The School of Marine Sciences presents
Dr. Michael Palmer
Northeast Fisheries Science Center
By the mid to late 1990s the biomass of Atlantic cod (Gadus morhua) in the Gulf of Maine had declined by over 50% from the early 1980s. These declines, along with those of other regional groundfish stocks, led to severe fishery management measures throughout the late 1990s and early 2000s which were intended to reduce overall fishing mortality and rebuild fish stocks. In 2008, an updated stock assessment suggested that the Gulf of Maine cod spawning stock biomass had dramatically increased to 58% of the target biomass levels with the stock projected to be fully rebuilt by 2010. Around the same time, the fishing industry was reporting large aggregations of cod just a short distance from the primary fishing ports in the western Gulf of Maine and catch per unit effort was increasing – seemingly confirming the results from the 2008 stock assessment. The recovery of Gulf of Maine cod appeared imminent.
A 2011 stock assessment revised the spawning stock biomass estimates downward by more than 70%. Since then, three subsequent assessments have shown continued declines, with the most recent estimating the Gulf of Maine cod stock at less than 6% of the target biomass. The low stock size coincides with other concerning indicators of stock health: truncation in the size and age structure, a decade of poor recruitment, and a sever contraction of the spatial range. Instead of a recovery, the fishery is facing an economical and biological collapse. What happened? Through a detailed post-mortem examination of the recent science and management of Gulf of Maine cod, this paper provides important lessons for the future assessment and management of this resource.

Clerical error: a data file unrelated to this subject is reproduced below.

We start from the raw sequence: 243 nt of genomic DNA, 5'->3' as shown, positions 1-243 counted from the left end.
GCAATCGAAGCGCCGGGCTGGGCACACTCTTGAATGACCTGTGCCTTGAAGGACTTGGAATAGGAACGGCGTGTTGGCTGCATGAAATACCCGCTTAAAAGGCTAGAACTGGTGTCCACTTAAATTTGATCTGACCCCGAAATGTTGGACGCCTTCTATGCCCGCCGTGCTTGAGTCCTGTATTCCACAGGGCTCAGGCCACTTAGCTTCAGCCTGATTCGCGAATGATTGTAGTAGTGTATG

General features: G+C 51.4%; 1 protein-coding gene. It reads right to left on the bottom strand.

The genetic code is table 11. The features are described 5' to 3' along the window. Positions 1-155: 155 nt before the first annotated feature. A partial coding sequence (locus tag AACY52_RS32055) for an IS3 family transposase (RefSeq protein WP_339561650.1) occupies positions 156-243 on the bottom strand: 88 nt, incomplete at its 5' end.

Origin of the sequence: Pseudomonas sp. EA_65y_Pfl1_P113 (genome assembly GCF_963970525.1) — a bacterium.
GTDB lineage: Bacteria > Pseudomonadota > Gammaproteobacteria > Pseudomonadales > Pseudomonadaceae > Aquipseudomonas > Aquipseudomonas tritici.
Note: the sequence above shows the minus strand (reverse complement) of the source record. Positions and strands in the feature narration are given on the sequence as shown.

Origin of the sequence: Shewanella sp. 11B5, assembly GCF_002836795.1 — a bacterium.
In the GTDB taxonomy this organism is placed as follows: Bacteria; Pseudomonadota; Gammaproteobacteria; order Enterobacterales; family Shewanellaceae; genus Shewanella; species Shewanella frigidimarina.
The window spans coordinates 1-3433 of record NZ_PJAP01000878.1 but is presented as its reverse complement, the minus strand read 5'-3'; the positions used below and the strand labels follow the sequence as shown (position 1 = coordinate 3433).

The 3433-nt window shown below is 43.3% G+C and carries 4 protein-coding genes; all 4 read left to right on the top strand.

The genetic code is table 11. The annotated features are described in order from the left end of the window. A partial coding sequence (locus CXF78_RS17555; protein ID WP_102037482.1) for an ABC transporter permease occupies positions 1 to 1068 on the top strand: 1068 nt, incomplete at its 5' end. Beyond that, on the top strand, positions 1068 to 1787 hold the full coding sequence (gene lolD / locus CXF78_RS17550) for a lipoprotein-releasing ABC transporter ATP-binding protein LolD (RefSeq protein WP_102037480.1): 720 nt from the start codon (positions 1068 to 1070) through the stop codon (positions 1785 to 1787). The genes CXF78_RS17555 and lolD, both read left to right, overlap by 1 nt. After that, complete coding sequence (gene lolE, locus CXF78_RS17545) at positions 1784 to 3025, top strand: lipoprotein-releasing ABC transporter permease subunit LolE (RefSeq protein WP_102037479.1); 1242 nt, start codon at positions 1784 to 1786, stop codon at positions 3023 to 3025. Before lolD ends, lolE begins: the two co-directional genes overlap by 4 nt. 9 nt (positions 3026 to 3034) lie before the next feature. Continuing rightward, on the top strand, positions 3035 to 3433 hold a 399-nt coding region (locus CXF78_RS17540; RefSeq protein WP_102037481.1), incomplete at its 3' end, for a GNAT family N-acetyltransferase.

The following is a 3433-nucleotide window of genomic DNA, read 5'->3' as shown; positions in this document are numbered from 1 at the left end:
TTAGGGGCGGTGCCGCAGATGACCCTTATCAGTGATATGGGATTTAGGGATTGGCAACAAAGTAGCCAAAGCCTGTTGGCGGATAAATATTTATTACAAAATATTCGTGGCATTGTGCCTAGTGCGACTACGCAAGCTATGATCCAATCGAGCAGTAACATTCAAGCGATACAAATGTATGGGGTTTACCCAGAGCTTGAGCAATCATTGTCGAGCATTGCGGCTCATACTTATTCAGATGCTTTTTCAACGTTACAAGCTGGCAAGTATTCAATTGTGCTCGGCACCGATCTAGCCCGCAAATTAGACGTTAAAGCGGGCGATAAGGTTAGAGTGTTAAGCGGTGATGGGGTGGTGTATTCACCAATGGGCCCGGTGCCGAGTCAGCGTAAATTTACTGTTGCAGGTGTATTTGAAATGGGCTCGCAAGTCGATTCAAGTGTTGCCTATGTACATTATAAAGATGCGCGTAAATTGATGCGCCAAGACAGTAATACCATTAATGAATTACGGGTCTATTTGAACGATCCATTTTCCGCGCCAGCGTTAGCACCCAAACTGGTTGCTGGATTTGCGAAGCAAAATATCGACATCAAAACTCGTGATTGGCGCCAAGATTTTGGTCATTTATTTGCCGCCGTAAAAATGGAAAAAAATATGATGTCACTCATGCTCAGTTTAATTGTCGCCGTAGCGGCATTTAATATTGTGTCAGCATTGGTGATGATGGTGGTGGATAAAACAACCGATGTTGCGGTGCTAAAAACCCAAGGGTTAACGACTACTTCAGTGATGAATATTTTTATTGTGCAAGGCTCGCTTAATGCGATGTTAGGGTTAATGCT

Host: Yong Chen
All School of Marine Science seminars are in Room 354, Aubert Hall at 11:00 a.m. on Fridays. Refreshments are available at 10:45 a.m. A voluntary brown bag lunch involving the speaker will follow the seminar to generate interdisciplinary discussions around the presented marine science topic.
For more information, contact Susan Brawley at email@example.com.